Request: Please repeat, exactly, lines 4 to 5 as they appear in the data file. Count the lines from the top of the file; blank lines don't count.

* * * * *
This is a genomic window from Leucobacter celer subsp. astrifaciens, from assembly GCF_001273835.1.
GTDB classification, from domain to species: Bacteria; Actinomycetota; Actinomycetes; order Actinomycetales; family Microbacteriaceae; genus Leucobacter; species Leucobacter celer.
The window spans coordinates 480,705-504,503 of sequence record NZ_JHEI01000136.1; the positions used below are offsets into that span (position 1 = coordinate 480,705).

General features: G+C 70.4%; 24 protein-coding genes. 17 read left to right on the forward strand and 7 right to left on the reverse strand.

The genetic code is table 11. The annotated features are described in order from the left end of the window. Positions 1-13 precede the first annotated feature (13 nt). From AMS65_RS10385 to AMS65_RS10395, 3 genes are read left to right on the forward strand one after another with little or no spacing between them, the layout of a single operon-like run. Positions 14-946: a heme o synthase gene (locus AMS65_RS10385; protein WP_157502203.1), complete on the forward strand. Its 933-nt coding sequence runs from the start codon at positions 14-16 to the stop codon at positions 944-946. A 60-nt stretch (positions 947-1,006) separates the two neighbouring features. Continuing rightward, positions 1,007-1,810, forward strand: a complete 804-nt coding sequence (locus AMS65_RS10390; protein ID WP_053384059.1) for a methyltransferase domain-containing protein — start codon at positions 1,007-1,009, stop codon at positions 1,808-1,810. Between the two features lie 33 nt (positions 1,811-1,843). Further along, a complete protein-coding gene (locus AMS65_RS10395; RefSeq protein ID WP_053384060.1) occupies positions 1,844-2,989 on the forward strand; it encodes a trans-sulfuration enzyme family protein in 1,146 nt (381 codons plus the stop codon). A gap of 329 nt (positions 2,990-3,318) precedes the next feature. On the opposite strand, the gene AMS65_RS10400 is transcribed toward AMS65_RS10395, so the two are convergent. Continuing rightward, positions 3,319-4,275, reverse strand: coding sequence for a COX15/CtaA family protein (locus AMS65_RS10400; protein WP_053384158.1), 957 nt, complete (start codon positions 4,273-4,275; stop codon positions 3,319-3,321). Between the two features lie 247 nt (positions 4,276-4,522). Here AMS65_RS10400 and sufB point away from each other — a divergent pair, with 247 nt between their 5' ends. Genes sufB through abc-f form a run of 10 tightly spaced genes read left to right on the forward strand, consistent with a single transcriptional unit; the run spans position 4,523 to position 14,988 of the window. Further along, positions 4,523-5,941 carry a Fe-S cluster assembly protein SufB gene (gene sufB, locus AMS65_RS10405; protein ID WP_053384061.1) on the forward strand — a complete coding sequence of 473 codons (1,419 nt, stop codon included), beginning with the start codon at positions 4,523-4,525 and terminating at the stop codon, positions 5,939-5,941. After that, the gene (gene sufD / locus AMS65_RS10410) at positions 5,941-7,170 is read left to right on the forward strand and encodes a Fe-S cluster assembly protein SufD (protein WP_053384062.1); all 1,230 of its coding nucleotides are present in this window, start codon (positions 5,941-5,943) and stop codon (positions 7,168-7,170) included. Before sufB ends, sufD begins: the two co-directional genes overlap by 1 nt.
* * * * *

General features: G+C 70.4%; 24 protein-coding genes. 17 read left to right on the forward strand and 7 right to left on the reverse strand.

The genetic code is table 11. The annotated features are described in order from the left end of the window. Positions 1-13 precede the first annotated feature (13 nt). From AMS65_RS10385 to AMS65_RS10395, 3 genes are read left to right on the forward strand one after another with little or no spacing between them, the layout of a single operon-like run. Positions 14-946: a heme o synthase gene (locus AMS65_RS10385; protein WP_157502203.1), complete on the forward strand. Its 933-nt coding sequence runs from the start codon at positions 14-16 to the stop codon at positions 944-946. A 60-nt stretch (positions 947-1,006) separates the two neighbouring features. Continuing rightward, positions 1,007-1,810, forward strand: a complete 804-nt coding sequence (locus AMS65_RS10390; protein ID WP_053384059.1) for a methyltransferase domain-containing protein — start codon at positions 1,007-1,009, stop codon at positions 1,808-1,810. Between the two features lie 33 nt (positions 1,811-1,843). Further along, a complete protein-coding gene (locus AMS65_RS10395; RefSeq protein ID WP_053384060.1) occupies positions 1,844-2,989 on the forward strand; it encodes a trans-sulfuration enzyme family protein in 1,146 nt (381 codons plus the stop codon). A gap of 329 nt (positions 2,990-3,318) precedes the next feature. On the opposite strand, the gene AMS65_RS10400 is transcribed toward AMS65_RS10395, so the two are convergent. Continuing rightward, positions 3,319-4,275, reverse strand: coding sequence for a COX15/CtaA family protein (locus AMS65_RS10400; protein WP_053384158.1), 957 nt, complete (start codon positions 4,273-4,275; stop codon positions 3,319-3,321). Between the two features lie 247 nt (positions 4,276-4,522). Here AMS65_RS10400 and sufB point away from each other — a divergent pair, with 247 nt between their 5' ends. Genes sufB through abc-f form a run of 10 tightly spaced genes read left to right on the forward strand, consistent with a single transcriptional unit; the run spans position 4,523 to position 14,988 of the window. Further along, positions 4,523-5,941 carry a Fe-S cluster assembly protein SufB gene (gene sufB, locus AMS65_RS10405; protein ID WP_053384061.1) on the forward strand — a complete coding sequence of 473 codons (1,419 nt, stop codon included), beginning with the start codon at positions 4,523-4,525 and terminating at the stop codon, positions 5,939-5,941. After that, the gene (gene sufD / locus AMS65_RS10410) at positions 5,941-7,170 is read left to right on the forward strand and encodes a Fe-S cluster assembly protein SufD (protein WP_053384062.1); all 1,230 of its coding nucleotides are present in this window, start codon (positions 5,941-5,943) and stop codon (positions 7,168-7,170) included. Before sufB ends, sufD begins: the two co-directional genes overlap by 1 nt.